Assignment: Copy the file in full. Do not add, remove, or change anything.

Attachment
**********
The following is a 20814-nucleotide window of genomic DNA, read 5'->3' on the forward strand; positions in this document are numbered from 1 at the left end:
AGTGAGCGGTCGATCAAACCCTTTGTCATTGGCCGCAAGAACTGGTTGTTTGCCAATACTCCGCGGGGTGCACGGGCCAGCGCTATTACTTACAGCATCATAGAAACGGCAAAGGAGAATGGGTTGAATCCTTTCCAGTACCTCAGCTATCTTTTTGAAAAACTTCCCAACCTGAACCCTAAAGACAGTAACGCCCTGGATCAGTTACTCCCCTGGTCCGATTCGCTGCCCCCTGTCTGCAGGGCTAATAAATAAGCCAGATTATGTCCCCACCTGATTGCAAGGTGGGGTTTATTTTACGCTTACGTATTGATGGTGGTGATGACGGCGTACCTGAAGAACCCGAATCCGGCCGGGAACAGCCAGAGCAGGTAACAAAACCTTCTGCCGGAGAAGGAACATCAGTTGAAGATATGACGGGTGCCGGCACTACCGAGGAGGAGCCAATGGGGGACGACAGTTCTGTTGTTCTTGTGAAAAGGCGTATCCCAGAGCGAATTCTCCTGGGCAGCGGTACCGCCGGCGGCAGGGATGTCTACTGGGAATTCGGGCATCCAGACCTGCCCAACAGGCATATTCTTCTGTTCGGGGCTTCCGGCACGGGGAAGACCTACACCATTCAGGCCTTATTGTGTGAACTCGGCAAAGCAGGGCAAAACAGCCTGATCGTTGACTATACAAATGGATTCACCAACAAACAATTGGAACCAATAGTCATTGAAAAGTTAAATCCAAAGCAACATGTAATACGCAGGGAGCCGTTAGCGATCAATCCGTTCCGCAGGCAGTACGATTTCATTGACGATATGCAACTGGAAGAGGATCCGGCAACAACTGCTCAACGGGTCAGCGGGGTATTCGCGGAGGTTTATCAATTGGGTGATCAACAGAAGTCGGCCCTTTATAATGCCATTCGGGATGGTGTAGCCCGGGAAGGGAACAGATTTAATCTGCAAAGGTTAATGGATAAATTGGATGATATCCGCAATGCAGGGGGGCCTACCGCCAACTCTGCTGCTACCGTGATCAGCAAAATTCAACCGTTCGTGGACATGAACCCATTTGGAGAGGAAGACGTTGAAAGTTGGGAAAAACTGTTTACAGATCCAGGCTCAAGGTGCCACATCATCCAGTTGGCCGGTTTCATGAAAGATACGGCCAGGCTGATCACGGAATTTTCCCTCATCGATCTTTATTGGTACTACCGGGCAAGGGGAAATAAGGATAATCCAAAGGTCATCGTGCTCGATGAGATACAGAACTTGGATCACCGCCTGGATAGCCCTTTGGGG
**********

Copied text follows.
The following is a 20814-nucleotide window of genomic DNA, read 5'->3' on the forward strand; positions in this document are numbered from 1 at the left end:
AGTGAGCGGTCGATCAAACCCTTTGTCATTGGCCGCAAGAACTGGTTGTTTGCCAATACTCCGCGGGGTGCACGGGCCAGCGCTATTACTTACAGCATCATAGAAACGGCAAAGGAGAATGGGTTGAATCCTTTCCAGTACCTCAGCTATCTTTTTGAAAAACTTCCCAACCTGAACCCTAAAGACAGTAACGCCCTGGATCAGTTACTCCCCTGGTCCGATTCGCTGCCCCCTGTCTGCAGGGCTAATAAATAAGCCAGATTATGTCCCCACCTGATTGCAAGGTGGGGTTTATTTTACGCTTACGTATTGATGGTGGTGATGACGGCGTACCTGAAGAACCCGAATCCGGCCGGGAACAGCCAGAGCAGGTAACAAAACCTTCTGCCGGAGAAGGAACATCAGTTGAAGATATGACGGGTGCCGGCACTACCGAGGAGGAGCCAATGGGGGACGACAGTTCTGTTGTTCTTGTGAAAAGGCGTATCCCAGAGCGAATTCTCCTGGGCAGCGGTACCGCCGGCGGCAGGGATGTCTACTGGGAATTCGGGCATCCAGACCTGCCCAACAGGCATATTCTTCTGTTCGGGGCTTCCGGCACGGGGAAGACCTACACCATTCAGGCCTTATTGTGTGAACTCGGCAAAGCAGGGCAAAACAGCCTGATCGTTGACTATACAAATGGATTCACCAACAAACAATTGGAACCAATAGTCATTGAAAAGTTAAATCCAAAGCAACATGTAATACGCAGGGAGCCGTTAGCGATCAATCCGTTCCGCAGGCAGTACGATTTCATTGACGATATGCAACTGGAAGAGGATCCGGCAACAACTGCTCAACGGGTCAGCGGGGTATTCGCGGAGGTTTATCAATTGGGTGATCAACAGAAGTCGGCCCTTTATAATGCCATTCGGGATGGTGTAGCCCGGGAAGGGAACAGATTTAATCTGCAAAGGTTAATGGATAAATTGGATGATATCCGCAATGCAGGGGGGCCTACCGCCAACTCTGCTGCTACCGTGATCAGCAAAATTCAACCGTTCGTGGACATGAACCCATTTGGAGAGGAAGACGTTGAAAGTTGGGAAAAACTGTTTACAGATCCAGGCTCAAGGTGCCACATCATCCAGTTGGCCGGTTTCATGAAAGATACGGCCAGGCTGATCACGGAATTTTCCCTCATCGATCTTTATTGGTACTACCGGGCAAGGGGAAATAAGGATAATCCAAAGGTCATCGTGCTCGATGAGATACAGAACTTGGATCACCGCCTGGATAGCCCTTTGGGG